Surgical devices maker Cardica reported that it has halted enrollment in the European clinical trial for its endoscopic stapling device MicroCutter XPRESS 30 as the device failed to perform satisfactorily in thicker tissue.
The trial has been designed to evaluate the safety outcomes of the MicroCutter XPRESS 30. The company noted that it has isolated the underlying cause which requires changes to the device to boost its performance.
Separately, Cardica stated that it plans to begin clinical study for MicroCutter XCHANGE 30, a cartridge based microcutter device, by the end of first-quarter 2012. While the company is prioritizing the development of this device, it will also make the necessary changes to MicroCutter XPRESS 30 concomitantly. The MicroCutter XPRESS 30 was initially planned as the first product in the microcutter product line which Cardica intended to commercialize.
Cardica has also mentioned that, given limited financial resources, it has suspended the development of other potential products in the planned microcutter family until it completes the development of MicroCutter XCHANGE 30 and secures additional financial resources.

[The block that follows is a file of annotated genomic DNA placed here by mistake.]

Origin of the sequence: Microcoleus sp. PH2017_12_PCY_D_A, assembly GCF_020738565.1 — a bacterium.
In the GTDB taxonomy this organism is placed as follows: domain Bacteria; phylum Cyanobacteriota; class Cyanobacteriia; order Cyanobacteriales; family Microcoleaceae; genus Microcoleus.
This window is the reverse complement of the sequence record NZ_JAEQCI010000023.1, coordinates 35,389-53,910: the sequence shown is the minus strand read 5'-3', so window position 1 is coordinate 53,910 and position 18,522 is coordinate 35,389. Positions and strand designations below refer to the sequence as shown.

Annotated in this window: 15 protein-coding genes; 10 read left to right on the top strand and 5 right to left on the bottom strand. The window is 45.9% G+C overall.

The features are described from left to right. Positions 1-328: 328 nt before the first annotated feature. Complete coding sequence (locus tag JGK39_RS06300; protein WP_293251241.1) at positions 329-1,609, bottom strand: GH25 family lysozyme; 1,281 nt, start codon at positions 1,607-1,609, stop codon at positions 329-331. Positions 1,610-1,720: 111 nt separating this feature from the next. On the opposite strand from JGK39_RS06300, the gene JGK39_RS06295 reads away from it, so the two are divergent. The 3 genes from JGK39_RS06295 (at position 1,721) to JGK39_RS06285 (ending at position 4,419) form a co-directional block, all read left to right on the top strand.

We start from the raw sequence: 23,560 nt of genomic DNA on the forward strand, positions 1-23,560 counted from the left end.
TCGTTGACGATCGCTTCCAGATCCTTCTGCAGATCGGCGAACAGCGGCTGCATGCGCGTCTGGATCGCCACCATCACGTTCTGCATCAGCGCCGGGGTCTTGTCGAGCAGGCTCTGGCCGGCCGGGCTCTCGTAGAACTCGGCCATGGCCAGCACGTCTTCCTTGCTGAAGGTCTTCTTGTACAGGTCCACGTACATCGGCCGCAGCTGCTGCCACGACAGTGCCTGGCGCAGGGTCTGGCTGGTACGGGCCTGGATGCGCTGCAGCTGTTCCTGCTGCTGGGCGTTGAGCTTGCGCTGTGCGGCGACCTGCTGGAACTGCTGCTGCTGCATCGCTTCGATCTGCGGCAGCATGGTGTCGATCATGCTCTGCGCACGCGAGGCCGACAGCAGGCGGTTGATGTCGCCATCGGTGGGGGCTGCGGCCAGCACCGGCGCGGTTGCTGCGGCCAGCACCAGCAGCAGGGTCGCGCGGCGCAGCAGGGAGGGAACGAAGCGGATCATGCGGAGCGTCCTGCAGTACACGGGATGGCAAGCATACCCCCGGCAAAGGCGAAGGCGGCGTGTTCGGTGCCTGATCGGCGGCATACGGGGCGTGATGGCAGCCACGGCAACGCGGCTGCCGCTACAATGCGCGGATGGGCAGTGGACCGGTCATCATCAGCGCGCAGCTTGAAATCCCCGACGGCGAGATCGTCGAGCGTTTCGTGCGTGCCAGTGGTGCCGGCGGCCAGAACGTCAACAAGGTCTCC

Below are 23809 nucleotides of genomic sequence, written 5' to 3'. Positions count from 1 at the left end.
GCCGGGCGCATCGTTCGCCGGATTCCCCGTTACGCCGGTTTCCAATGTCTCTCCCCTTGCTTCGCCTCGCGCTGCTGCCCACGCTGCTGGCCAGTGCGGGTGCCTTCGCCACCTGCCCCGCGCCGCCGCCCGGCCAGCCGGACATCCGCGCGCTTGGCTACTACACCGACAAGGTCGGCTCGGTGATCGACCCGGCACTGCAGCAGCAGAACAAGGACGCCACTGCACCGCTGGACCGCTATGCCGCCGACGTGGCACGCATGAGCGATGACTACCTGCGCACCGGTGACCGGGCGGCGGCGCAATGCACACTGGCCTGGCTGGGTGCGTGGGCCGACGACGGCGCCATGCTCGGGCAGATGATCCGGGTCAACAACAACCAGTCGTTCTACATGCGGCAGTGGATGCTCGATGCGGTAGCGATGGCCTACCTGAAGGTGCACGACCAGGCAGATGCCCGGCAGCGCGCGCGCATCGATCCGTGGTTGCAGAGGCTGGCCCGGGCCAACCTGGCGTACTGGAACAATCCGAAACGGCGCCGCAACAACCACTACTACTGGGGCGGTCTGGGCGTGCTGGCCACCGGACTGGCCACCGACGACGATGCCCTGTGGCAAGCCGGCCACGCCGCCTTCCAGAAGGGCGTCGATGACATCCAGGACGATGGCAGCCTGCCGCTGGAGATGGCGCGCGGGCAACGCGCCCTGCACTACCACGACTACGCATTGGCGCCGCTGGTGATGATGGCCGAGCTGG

Cardica's Microcutter product line has been geared to offer genuine multi-fire endoscopic stapling for a number of procedures, such as thoracic, colorectal as well as general surgery that require cutting and stapling.
The Microcutter line-up is expected to cut and staple on a continuous basis thereby permitting the surgeon to complete consecutive deployments without removing the device to reload the cartridge.
Cardica makes stapling devices for endoscopic and cardiac surgery procedures. Its proprietary technology is designed to reduce operating time and enable minimally-invasive and robot-assisted surgeries.
The company markets its automated anastomosis systems for CABG surgery and has sold over 37,000 units globally. Cardica competes with larger players such as Johnson & Johnson (JNJ - Free Report) and Covidien in the laparoscopic stapling and sealing devices market.